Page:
Well folks, another House in the Park/Atlanta Weekender for the history books! Sitting here now reflecting on it all, the first thought that comes to mind is WOW. It’s hit me over the years that House in the Park is not merely a celebration of House Music, its a celebration of Black culture, a celebration of family, a celebration of togetherness, a celebration of life. This year marked my 7th year in attendance, and I must say, with every passing year this festival grows and blossoms in ways I never thought possible. I don’t speak about it often, but my first attendance to House in the Park in 2010 truly solidified my passion for Dance Music. It was the first House Music event I had ever attended in Atlanta, and without a doubt rekindled my relationship with the music I grew up loving in Detroit. I spent my first two years in Atlanta completely out of the loop musically until that grand day a friend from Detroit told me about “House In the Park…the rest is history.
Fast forward to today, and many years of being apart of the Atlanta House Music Community, I feel equally proud, humbled and inspired after this weekend. Proud because it’s safe to say that after years of hard work and dedication, Atlanta has made its mark, and is now known as a House Music destination in America. Perhaps not year around, but Labor Day weekend without question. And while every other weekend may not have as many events going on, or out-of-towners supporting our scene, best believe that EVERY weekend there is a a dance music event to choose from; whether it be Soulful, Techno, or Tribal. Humbled because this time last year I was still a bit shy of my first live DJ appearance, and now, a year later, I not only performed as a DJ at Atlanta Weekender events, I also was given the opportunity to host my event Expressions as an official Atlanta Weekender event. Having my party recognized alongside many other long running events in Atlanta like Kai’s Alce’s Distinctive, and Salah Ananse’s “LoveSexy” Prince Tribute Party, was very special to me. I feel inspired because now, more than ever, I realize the musical canvas that is Atlanta. The possibilities are endless, and I’m really excited to be apart of our ever-growing scene.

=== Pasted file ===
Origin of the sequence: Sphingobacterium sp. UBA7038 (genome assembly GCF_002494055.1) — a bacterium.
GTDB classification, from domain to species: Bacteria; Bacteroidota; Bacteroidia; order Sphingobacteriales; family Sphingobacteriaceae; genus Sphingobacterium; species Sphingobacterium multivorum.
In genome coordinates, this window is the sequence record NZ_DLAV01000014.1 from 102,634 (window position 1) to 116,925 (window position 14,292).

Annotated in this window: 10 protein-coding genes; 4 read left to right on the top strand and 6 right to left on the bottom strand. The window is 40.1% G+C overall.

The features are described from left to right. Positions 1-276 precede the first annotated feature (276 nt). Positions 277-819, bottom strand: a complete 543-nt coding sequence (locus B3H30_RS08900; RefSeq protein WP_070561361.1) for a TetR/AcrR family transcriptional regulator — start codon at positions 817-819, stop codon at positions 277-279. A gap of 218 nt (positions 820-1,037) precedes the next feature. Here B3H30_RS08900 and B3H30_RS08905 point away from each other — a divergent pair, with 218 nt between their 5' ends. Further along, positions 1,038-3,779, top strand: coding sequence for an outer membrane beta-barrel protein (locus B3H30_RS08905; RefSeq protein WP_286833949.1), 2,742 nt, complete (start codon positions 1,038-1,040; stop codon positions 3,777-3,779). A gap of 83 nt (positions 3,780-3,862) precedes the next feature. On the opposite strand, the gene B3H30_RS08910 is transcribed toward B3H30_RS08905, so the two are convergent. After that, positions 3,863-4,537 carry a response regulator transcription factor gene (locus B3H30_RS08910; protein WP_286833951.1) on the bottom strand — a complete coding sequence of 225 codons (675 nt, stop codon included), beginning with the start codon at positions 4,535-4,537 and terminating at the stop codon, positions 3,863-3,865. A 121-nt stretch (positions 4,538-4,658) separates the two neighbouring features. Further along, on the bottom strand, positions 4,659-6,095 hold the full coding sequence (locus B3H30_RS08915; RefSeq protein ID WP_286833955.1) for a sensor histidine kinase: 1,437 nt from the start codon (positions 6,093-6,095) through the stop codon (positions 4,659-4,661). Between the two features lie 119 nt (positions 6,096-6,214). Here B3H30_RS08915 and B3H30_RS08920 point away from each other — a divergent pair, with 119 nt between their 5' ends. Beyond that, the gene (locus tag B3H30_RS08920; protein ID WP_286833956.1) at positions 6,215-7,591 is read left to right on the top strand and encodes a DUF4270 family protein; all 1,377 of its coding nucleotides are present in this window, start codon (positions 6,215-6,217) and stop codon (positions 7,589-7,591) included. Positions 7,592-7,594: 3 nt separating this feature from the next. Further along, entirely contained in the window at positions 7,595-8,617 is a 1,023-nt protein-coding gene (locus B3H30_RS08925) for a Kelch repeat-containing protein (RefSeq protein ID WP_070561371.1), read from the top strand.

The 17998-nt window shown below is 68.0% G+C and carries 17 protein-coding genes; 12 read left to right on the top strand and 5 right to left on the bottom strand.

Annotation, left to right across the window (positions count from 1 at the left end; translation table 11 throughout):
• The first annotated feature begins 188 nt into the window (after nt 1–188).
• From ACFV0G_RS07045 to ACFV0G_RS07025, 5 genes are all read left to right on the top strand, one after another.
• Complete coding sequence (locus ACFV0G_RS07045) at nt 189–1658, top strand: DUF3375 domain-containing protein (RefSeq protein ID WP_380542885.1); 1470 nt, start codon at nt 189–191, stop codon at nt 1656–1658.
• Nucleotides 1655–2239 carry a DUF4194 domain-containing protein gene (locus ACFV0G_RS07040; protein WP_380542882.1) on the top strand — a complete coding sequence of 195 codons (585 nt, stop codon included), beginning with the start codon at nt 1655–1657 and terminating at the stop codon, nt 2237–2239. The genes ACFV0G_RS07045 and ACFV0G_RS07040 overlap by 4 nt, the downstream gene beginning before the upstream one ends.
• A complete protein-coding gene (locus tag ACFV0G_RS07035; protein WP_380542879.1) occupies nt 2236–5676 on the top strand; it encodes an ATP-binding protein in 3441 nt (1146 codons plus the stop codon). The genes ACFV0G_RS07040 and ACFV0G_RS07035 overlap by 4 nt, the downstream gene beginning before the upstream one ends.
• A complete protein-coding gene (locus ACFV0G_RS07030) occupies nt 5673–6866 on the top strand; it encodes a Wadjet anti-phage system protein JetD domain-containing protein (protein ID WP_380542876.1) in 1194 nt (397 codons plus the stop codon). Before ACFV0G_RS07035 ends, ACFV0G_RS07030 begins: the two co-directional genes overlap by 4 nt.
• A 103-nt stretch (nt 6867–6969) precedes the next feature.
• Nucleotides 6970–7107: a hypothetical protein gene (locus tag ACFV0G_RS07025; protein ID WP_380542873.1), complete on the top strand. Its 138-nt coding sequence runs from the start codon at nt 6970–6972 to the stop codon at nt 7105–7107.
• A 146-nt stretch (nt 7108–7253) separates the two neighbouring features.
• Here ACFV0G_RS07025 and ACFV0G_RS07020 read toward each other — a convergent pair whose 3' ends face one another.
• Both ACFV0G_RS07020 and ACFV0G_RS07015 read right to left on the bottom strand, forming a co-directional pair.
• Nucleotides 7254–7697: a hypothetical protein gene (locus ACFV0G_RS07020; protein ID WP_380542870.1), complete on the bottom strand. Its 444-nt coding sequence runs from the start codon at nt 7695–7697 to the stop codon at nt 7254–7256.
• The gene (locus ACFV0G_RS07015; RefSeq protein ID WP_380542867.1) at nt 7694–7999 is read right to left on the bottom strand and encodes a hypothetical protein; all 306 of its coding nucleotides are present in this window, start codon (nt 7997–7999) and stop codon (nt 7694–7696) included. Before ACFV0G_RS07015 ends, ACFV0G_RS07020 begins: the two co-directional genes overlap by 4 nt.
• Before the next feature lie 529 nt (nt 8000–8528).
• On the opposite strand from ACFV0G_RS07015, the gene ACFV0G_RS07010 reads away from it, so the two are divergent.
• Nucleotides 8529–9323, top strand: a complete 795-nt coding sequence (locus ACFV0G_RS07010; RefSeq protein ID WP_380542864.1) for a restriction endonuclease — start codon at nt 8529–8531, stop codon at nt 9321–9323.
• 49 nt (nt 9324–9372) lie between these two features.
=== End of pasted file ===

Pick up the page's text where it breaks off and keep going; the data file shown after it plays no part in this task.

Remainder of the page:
Saturday night Stefan and I hosted our bi-monthly party “Expressions” which is held at one of the most notable music venues in Atlanta, The Sound Table. Over the years The Sound Table has hosted the likes of Moodymann, Theo Parrish, Hunee, Mike Huckaby, K-HAND, and many, many, more. The night before our event was held, DJ Kemit and Josh Milan played there as well, so you could only imagine the honor I feel being able to work in the same DJ booth as so many other well-established artists that I look up to. I’m also blessed to host an event where I can take things wherever I’d like musically…I get bored easily, so am constantly acquiring new music, especially before a gig; expect to hear some hot new shit. Also, expect to hear some classic Detroit music as well; I think its safe to say that its pretty much synonymous with my sound. I played everything from Octave One- Daystar Rising, to Aaron Carl- Down, to Shari Vari by A Number of Names. After some very deep and sexy sounds from Austen Van Der Bleek, I started out my set with a new Hannah track called “July”…the vibes continued on from that point. At Expressions Stefan and I pretty much do a B2B set, with each of us playing multiple sets of about 30 minutes or so throughout the night. I really like that arrangement, because I can’t stand “2 and 2” b2b’s, I avoid those if at all possible. That being said, our styles compliment each other well, and the dance floor stayed full throughout the night. I was initially apprehensive when Salah (DJ and Atlanta Weekender organizer) approached me about potentially adding a friend of his to the bill. I mean, Expressions had always been just Stefan and I, and I didn’t see the need to change that, yet after doing a little research on Austen I was sold. He is an established DJ and promoter with his organization Open House Conspiracy, and has booked as well as played alongside the likes of Keith Worthy, King Britt, and of course, Kai Alce.